CROWN POINT | Lake County residents and workers will find their wallets 1.5 percent lighter this month as the personal income tax passed earlier this year by the county council takes effect. Robert E. Dittmer, director of public relations for the Indiana Department of Revenue, confirmed Monday its collection begins this month.
Lake is last of the state's 92 counties to impose the local income tax, which has been on the state's books since 1973 as an option to wean local government away from depending on unpopular property taxes.
Council members argued for years it was unfair because business income isn't taxed, although businesses will reap millions of dollars in property tax relief.
However, state-mandated property tax reductions and a six-year freeze in the state's growth index that normally allowed increases in the county's total property tax levy, drained more than $120 million from local government coffers and forced county officials last May to resort to the previously untapped local income-tax revenues.
Town, city, township and county officials already have drawn up their 2014 budgets, including some employee raises, anticipating an initial windfall of more than $45 million from the new 1.5 percent county income tax.
The full effect of the income tax will be felt in 2015 when the first full year of income tax collections is completed.
The council passed three forms of local income tax: a 1 percent county adjusted gross income tax; a 0.25 percent public safety income tax; and a 0.25 percent county economic development income tax.
The 1 percent part of the tax is earmarked by state law to provide some $90 million of property tax reductions, beginning in 2015, that in theory benefit all property owners, but in fact will reach few in East Chicago, Gary, Hammond and Lake Station who will pay income tax.
Property owners in those four cities already receive the maximum relief allowed from the circuit-breaker system that caps the most property taxes exacted from any single real estate parcel. Their income/property tax-relief dollars will bypass them and go directly into local government coffers.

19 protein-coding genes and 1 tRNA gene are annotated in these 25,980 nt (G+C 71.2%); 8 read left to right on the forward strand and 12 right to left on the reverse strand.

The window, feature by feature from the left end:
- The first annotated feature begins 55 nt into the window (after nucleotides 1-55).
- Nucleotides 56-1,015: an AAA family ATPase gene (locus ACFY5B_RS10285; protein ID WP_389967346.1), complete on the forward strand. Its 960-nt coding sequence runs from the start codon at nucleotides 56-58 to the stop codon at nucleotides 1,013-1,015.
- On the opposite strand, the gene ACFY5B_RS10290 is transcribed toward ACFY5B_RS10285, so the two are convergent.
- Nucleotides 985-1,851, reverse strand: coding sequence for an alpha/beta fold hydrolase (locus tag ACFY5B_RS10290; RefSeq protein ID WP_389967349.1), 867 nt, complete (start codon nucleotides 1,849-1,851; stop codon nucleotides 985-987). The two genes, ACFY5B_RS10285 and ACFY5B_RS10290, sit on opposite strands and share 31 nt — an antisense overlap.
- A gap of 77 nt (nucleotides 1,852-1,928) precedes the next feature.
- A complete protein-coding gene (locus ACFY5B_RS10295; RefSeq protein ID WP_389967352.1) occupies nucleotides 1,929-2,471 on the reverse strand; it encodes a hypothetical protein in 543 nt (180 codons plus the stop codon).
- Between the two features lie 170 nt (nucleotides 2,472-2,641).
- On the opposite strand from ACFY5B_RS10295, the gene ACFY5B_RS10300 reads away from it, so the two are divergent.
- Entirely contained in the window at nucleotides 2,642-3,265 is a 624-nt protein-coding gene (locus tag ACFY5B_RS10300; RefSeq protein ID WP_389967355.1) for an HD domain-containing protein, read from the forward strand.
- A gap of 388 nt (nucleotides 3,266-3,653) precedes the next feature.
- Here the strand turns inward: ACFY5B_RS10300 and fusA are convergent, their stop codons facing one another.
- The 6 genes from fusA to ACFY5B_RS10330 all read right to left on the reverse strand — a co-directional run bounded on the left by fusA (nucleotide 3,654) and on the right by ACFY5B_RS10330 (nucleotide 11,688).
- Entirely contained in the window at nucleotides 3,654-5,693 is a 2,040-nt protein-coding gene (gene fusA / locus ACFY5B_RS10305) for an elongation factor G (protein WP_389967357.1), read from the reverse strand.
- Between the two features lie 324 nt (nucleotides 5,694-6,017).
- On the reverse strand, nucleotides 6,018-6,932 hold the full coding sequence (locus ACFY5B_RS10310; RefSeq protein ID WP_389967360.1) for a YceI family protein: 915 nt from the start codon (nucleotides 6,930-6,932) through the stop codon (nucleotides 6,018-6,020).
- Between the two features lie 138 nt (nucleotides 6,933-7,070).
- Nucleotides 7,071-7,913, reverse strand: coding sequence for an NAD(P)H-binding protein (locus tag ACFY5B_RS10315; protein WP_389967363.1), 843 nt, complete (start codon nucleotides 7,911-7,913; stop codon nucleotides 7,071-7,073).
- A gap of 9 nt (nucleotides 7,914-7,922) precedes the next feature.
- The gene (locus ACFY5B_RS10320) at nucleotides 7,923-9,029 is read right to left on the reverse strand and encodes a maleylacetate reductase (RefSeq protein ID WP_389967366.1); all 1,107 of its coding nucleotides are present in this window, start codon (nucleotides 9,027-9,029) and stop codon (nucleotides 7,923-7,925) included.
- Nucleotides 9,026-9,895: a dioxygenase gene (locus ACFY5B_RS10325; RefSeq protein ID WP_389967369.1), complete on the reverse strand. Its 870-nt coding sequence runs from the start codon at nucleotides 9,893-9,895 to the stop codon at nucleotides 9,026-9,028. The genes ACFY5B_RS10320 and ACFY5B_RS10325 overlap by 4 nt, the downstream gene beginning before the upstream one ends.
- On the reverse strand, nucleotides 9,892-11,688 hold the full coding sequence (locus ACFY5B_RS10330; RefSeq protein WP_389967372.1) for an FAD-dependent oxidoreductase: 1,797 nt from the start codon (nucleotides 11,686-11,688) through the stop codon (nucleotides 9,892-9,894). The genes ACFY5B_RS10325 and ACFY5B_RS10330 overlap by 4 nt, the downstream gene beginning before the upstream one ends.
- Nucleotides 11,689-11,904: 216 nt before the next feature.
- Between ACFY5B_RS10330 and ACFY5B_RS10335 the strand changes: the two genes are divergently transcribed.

Other county property owners will receive varying property tax reductions depending on the percentage of their property tax devoted to county government operations.
The 0.25 percent public safety tax is restricted to salary and benefits for police, firefighters, emergency medical services, operating the county jail including medical care for inmates and the juvenile detention center, and an E-911 communications system.
The 0.25 percent economic development tax can be spent "for any lawful purpose" under state law.
State officials said the new tax applies to all county residents. It also applies to out-of-state residents who work in Lake County. Only Social Security benefits and some pension benefits are exempt from the tax.
The Indiana Department of Revenue collects the tax from an individual's adjusted gross income as calculated on the IT-40 state individual tax form. The county tax is entered on Line 9 of that form.
An individual's taxes would be distributed to the county in which they reside, even though they may work in another county. Out-of-state residents working in Lake County would pay a smaller nonresident rate.